On Saudi Arabia, the two of them are united: They want to punish Riyadh for the murder of journalist Jamal Khashoggi and are exasperated by the president’s unwillingness to confront Crown Prince Mohammed bin Salman. Trump wants to continue to have a close relationship with the Saudi regime, which he views as an important counterweight to Iranian influence in the region.

Despite their ideological differences, Graham and Paul generally have taken a similar approach to dealing with Trump. They were very anti-Trump when they ran against him for the 2016 Republican presidential nomination. Paul called Trump an “orange-faced windbag” while Graham dubbed the businessman and reality TV star a “jackass” and a “kook.”

Trump repaid in kind. “He gave out one guy’s phone number and called the other guy a midget,” recalled Republican strategist Ford O’Connell. “If we nominate Trump,” Graham predicted during the campaign, “we will get destroyed … and we will deserve it.”

“You’ve got to understand how Paul and Graham went from Never Trumpers to people who have cracked the Trump matrix and have his ear,” said O’Connell. “When you disagree with a Trump position outside of your core issues, rather than running to CNN or MSNBC or to the first available mic to share your disgust, you keep your mouth shut, period. And when you agree with a Trump position outside of your core issues, you cheer on his position louder than he does and you sprint to a Trump-friendly media outlet and ring a cowbell as loud as you can.”

That’s how the two senators became frequent golfing buddies with the president despite frequently disagreeing with him.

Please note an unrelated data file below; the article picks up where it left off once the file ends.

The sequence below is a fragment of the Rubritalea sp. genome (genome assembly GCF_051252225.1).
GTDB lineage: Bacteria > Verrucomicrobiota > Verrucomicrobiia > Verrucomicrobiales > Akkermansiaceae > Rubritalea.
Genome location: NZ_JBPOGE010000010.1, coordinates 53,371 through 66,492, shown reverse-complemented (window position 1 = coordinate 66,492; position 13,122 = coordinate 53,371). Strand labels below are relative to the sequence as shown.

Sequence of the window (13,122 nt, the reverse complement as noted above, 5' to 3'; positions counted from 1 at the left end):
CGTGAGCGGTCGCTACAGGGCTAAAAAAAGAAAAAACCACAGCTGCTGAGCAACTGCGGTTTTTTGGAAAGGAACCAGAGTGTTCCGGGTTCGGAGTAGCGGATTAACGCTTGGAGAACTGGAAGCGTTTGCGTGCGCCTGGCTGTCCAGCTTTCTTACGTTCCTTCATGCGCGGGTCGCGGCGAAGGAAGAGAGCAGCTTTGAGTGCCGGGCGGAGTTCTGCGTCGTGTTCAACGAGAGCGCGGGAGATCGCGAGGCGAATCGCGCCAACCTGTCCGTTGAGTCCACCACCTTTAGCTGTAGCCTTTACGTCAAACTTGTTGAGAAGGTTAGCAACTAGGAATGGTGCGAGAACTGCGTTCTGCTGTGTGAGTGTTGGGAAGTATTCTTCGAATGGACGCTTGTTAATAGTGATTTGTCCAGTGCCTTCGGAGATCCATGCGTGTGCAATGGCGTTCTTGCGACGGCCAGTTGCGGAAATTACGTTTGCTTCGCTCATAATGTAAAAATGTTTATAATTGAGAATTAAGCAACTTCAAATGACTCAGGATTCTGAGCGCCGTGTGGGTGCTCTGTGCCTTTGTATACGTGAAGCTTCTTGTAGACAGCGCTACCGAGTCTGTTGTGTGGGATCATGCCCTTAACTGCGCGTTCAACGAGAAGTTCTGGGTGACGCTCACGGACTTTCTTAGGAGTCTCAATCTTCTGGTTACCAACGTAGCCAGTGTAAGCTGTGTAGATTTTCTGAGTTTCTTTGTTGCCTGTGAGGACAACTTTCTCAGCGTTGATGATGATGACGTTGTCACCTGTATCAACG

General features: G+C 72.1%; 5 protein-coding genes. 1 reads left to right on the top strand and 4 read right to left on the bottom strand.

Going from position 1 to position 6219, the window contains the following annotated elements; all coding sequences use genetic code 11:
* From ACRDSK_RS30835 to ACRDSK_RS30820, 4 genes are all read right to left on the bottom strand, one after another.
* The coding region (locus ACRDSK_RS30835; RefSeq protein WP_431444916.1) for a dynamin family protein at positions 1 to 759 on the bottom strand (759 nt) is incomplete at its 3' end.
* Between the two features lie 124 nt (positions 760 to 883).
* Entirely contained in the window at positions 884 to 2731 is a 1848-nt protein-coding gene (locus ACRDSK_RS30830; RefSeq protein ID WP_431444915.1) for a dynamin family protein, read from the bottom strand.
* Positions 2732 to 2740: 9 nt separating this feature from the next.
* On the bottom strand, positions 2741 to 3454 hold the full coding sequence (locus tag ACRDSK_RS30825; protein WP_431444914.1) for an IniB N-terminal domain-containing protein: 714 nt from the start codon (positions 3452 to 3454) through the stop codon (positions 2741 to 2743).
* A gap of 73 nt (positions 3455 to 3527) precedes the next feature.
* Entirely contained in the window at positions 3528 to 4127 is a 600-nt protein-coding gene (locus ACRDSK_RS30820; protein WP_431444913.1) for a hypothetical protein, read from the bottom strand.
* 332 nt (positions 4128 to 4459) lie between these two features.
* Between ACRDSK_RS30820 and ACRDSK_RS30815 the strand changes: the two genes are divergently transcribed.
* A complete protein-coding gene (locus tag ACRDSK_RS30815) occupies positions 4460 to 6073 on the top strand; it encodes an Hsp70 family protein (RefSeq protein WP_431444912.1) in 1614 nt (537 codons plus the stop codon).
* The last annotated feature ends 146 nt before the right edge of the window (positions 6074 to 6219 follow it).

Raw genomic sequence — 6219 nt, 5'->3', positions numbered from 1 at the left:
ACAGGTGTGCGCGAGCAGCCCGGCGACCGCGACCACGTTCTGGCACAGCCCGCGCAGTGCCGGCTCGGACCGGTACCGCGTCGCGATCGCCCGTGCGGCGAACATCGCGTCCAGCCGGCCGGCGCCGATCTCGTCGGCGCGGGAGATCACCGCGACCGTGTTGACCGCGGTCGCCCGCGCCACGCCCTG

Read more from W. James Antle III at the Washington Examiner

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Trump's Pen And Phone

As President Trump’s shutdown gamble appears unlikely to secure funding for his border wall, and as Democrats are poised to take control of the House, allies of the president say he may have to act alone.

Read more from Melissa Quinn at the Washington Examiner

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Government Shutdown On As Trump, Democrats Clash Over Border Wall Spending

House lawmakers left Capitol Hill Friday night without passing a budget agreement, ensuring a government shutdown as President Trump dug into a standoff with Democrats to secure funding for a border wall.

The president demanded billions of dollars for his long-promised U.S.-Mexico border wall, a fight that serves as an early look into the next two years as Democrats take over the House in just two weeks. The shutdown, which was due to take effect at midnight, is only partial, meaning 75 percent of the government will remain open but 800,000 federal workers will be impacted.

“This is the first showdown of a long battle,” said GOP political operative Ford O’Connell. He said the border wall issue won’t be going away anytime soon and with Democrats in power, “it is only going to get rougher.”

“This is the first step in building the narrative that Democrats are more concerned with spiting Donald Trump than doing the people’s business,” O’Connell said. “They are going to try to rain down holy hell on him.”

Read more from Alexi Cohan at the Boston Herald

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James Mattis Retires Amid Foreign Policy Shakeups

Secretary of Defense James Mattis has announced that will leave his post in February with a resignation letter in which the widely-respected former Marine general highlighted his differences with President Trump amid new plans to withdraw troops in the volatile Middle East.

“You have the right to a Secretary of Defense whose views are better aligned with yours,” Mattis wrote to Trump, citing key issues such as the role of the United States in the international order and where national security priorities should lie — a day after Trump ordered a widely panned withdrawal from Syria and the same day as reports began to come out that the president wants to draw troops out of Afghanistan.